Categories:  Campus

Campus goes tobacco free this summer

Cigarette ButtsEffective July 1, UIC will become a tobacco-free campus, prohibiting all forms of tobacco: cigarettes, cigars, pipes, chewing tobacco, electronic cigarettes and smokeless tobacco products.

The new policy will mean a healthier campus, administrators say.

“UIC is committed to creating and maintaining a healthy, productive environment for all its students, faculty, staff, patients and visitors,” Chancellor Paula Allen-Meares and vice chancellor for administrative services Mark Donovan said in a March 15 email to the campus community.

The Urbana-Champaign campus will become smoke-free in November.

Administrators consulted with the university president, UIC vice chancellors and deans, campus senate, graduate and undergraduate student government and student organizations before enacting the policy, Donovan said.

“The consensus was that we should move on this, especially because of the fact that we’re a medical campus,” he said.

UIC will launch a public awareness campaign to promote wellness and smoking cessation treatment.

“We’re hoping that people will take the next step and quit smoking,” Donovan said.

Employees and students who want help quitting can contact the Tobacco Treatment Center at the Outpatient Care Center, 312-996-1682, or the Illinois Tobacco Quit Line, 1-866-QUIT-YES.

“My approach is to help patients on an individual basis,” said Tobacco Treatment Center director Lori Wilken, “depending on what they’ve tried in the past, medications that they’re taking or what they have in mind.”

“We find a safe and effective approach to quitting smoking.”

The process of quitting is difficult, Wilken said, but it can be done effectively within a few months.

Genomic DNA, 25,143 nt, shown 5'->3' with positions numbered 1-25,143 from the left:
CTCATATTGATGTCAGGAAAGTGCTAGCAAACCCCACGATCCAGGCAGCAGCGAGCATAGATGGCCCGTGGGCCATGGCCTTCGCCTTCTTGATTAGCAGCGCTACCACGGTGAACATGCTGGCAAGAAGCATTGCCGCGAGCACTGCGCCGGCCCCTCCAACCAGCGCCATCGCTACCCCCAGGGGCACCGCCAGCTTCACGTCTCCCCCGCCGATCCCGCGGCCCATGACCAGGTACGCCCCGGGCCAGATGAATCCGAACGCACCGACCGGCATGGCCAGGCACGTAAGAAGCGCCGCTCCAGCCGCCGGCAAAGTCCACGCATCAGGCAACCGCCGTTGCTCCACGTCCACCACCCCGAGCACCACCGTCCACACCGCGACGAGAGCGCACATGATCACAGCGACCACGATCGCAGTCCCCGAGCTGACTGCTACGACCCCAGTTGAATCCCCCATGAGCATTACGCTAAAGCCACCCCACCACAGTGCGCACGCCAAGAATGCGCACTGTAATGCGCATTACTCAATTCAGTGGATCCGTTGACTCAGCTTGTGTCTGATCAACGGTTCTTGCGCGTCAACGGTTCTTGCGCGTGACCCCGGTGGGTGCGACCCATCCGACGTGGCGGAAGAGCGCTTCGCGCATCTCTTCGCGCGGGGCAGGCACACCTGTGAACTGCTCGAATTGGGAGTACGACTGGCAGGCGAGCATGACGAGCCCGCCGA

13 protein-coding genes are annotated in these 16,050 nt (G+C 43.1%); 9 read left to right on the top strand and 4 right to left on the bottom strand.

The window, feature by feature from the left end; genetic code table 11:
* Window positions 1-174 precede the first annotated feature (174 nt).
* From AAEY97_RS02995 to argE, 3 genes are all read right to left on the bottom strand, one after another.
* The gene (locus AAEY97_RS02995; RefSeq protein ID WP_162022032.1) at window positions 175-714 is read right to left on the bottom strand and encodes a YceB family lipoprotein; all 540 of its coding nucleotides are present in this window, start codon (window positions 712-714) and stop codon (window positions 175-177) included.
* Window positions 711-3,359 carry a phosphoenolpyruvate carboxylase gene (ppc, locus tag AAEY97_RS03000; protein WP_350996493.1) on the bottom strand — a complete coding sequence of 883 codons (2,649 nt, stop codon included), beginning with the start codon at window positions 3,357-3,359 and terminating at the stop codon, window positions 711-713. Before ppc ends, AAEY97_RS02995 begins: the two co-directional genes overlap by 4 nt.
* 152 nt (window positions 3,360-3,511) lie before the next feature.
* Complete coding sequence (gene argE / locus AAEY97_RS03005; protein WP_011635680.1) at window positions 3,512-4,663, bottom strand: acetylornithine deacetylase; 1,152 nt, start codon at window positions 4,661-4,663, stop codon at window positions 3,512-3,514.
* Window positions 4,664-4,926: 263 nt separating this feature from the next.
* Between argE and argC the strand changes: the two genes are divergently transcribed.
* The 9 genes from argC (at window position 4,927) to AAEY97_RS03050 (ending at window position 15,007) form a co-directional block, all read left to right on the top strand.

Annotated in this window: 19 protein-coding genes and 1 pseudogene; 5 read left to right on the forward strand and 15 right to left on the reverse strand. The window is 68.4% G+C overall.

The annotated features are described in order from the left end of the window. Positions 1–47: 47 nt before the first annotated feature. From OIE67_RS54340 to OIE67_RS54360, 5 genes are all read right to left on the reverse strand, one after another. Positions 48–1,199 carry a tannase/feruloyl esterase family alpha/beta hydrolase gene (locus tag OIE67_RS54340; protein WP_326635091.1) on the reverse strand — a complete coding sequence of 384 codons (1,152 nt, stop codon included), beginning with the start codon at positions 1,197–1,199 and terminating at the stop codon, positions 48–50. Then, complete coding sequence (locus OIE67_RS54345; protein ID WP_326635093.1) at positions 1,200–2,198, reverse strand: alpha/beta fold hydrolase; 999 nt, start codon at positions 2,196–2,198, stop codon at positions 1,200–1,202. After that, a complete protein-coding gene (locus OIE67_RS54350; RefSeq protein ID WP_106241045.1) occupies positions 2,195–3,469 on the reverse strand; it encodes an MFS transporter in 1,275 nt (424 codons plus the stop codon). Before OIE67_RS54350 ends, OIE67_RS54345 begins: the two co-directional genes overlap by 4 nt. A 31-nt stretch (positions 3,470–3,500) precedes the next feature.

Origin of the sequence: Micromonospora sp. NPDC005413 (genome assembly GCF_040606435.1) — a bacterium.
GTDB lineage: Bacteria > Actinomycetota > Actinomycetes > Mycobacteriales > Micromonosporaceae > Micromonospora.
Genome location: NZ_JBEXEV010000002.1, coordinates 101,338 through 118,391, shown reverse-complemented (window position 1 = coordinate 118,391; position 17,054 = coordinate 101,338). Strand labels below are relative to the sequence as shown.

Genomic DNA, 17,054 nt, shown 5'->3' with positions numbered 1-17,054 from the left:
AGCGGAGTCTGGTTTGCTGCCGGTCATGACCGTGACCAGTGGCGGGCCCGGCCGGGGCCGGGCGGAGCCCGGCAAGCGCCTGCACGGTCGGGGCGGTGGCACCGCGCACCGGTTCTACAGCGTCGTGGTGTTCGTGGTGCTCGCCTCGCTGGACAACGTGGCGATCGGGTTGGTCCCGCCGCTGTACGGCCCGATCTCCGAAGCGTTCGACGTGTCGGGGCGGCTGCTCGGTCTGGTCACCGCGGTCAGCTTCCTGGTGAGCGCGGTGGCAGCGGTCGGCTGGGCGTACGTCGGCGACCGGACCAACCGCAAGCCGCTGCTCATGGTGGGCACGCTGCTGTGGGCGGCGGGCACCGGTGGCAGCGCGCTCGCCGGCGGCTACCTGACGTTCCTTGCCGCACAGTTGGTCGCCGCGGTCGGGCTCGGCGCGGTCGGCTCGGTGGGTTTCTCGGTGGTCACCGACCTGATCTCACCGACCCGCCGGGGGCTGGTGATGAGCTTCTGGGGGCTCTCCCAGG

“Nicotine is known to be as addictive as heroin and cocaine and it can be very challenging for people to quit cold turkey,” she said.

“If somebody is motivated to quit smoking right now, start medication treatment and come up with behavior changes — change up their routine after meals or during breaks — it takes about three months for a behavior change to work.”

UIC’s tobacco-free policy sends a positive message, Wilken said.

“We’re struggling with our patients or visitors who see their nurses or physicians outside smoking and say, ‘Why should I quit smoking when they’re out there?’” she said.

Greg Maddix, a junior in English and a smoker himself, said he wasn’t sure the policy would stop people from smoking.

“I just don’t see how they’re going to enforce that,” he said.

Repeated violations of the policy could lead to discipline of students and progressive discipline of employees, up to termination, according to the policy.

“Hopefully, people will be respectful of it, either through peer pressure or we’ll send the appropriate staff over to remind people of the policy,” Donovan said.

Meagan Kowalski, a sophomore in chemistry and a nonsmoker, said she supports the new policy.

“There’s nothing worse than walking to class and breathing in smoke the whole way,” she said.

– Matt O’Connor contributed to this report.